Some companies are fortunate enough to have a transformational leader as their founder like Steve Jobs at Apple or Herb Kelleher at Southwest Airlines. But, the true find is when a company that is on a downward trajectory finds a leader who is able to create a legendary turnaround like Mark Hurd at Hewlett-Packard, Bill George at Medtronic, or Gordon Bethune at Continental Airlines. There's no doubt that America needs Barack Obama to be that kind of transformational leader as if the U.S. were a company, we'd be spoken about in the same sentence with General Motors or Sears. So, what advice can we give Barack to be the kind of transformational leader we need today?
First, let's give some credit to James MacGregor Burns who long ago wrote the book Leadership and described two kinds of leaders: "transactional" and "transforming." He wrote, "The relations of most leaders and followers are transactional -- leaders approach followers with an eye to exchanging one thing for another...Transforming leadership, while more complex, is more potent. The transforming leader recognizes an existing need or demand of a potential follower. But, beyond that, the transforming leader looks for potential motives in followers, seeks to satisfy higher needs, and engages the full person of the follower. The result of transforming leadership is a relationship of mutual stimulation and elevation that converts followers into leaders and may convert leaders into moral agents."
It's almost like a transactional leader is leading from the bottom of Abraham Maslow's Hierarchy of Needs pyramid while the transformational leader (I prefer "transformational" to "transforming") is leading from the top. No doubt, most political pundits would acknowledge that Hillary Clinton ran her campaign as a transactional leader with her very tangible, policy-driven, and practical approach to solving problems. In fact, one of the chief knocks on Hillary has been her inability to inspire or help people see the bigger picture and, at times, her tendency to focus on the fear-driven survival needs of the electorate.
Barack's campaign mirrored much of what Burns wrote: the "complex" but "potent" message, the fact that Barack recognized the "higher needs" in his followers - the desire for a new kind of politics that stands above the past political pollution, and the "Yes, we can" message that "converts follower into leaders" and has helped convert Barack Obama into a "moral agent." There is no doubt Barack is a different kind of leader: one who asks us to "be all we can be" if I can be so bold as to steal a phrase from Maslow and the US Army. JFK used to talk about a rising tide lifting all boats and that's the kind of feeling many Americans experience when they hear Barack speak, read his books, or really take a moment to understand his truly American Dream of a life story. He needs to give us a bold vision that can unite us and help us to rise above the troubles that will plague over the next two to three years as we get ourselves out of this mess.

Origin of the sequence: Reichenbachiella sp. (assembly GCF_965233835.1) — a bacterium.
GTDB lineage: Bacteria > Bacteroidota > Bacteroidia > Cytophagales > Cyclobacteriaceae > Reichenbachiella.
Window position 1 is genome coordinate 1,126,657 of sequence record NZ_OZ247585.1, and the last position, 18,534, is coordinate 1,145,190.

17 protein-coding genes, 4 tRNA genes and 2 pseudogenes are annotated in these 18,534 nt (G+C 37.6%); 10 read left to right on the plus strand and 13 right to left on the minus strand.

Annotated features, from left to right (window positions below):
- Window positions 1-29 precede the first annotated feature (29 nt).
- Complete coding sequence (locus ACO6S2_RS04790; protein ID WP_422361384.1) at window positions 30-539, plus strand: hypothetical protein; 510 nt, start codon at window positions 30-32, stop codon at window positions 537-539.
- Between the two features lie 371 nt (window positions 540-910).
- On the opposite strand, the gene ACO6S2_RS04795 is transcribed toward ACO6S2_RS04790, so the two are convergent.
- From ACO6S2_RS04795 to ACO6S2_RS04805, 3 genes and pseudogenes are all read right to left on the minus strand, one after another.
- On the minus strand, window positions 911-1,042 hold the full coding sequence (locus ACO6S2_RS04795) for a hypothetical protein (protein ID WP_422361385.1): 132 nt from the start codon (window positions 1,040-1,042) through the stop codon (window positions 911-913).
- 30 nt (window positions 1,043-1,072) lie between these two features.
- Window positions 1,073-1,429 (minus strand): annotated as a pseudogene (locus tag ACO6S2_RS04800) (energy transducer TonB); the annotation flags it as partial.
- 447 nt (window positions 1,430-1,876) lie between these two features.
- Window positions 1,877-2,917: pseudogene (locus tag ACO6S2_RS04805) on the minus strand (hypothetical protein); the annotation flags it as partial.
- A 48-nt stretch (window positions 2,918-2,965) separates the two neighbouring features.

Whether in business or politics, transformational leaders need to surround themselves with practical, solutions-driven operators who know how to "make the trains run on time." You've chosen a Chief of Staff, Rahm Emanuel, who's a political mechanic and a smart-as-a-whip cabinet that are -- for the most part -- world class subject matter experts in their chosen field. Transformational leaders give their executives a sense of where we're going and some core values that will serve as the guide for how to make decisions. Barack needs to find a few Presidential potholes to fix in the first six months as any company in turnaround needs to have some initial small victories to reverse the negative momentum that was occurring in the prior regime. Emotions are contagious and fear and doom are the current dominant emotions. The timing of this change of leaders is perfect as it can abate the negative ripples that are playing out in mass psychology. Confidence, hope, determination, and accomplishment need to be deeply-seeded in your corporate culture as this will set a high bar that all within the Obama administration can shoot for.
Of course, running a business is different than being the President of the United States. But, as a transformational leader, Barack needs to remember that his greatest gift is in helping us see the sense of "oneness" that we have at our core that can unite us. And, a visionary leader helps us to see the potential of what can be while having a leadership team that can actualize that into reality. Rarely has there been a corporate transformation as spectacular and important as what Barack is about to take on, but he's made all the right moves so far and he certainly has the American people rooting him on.
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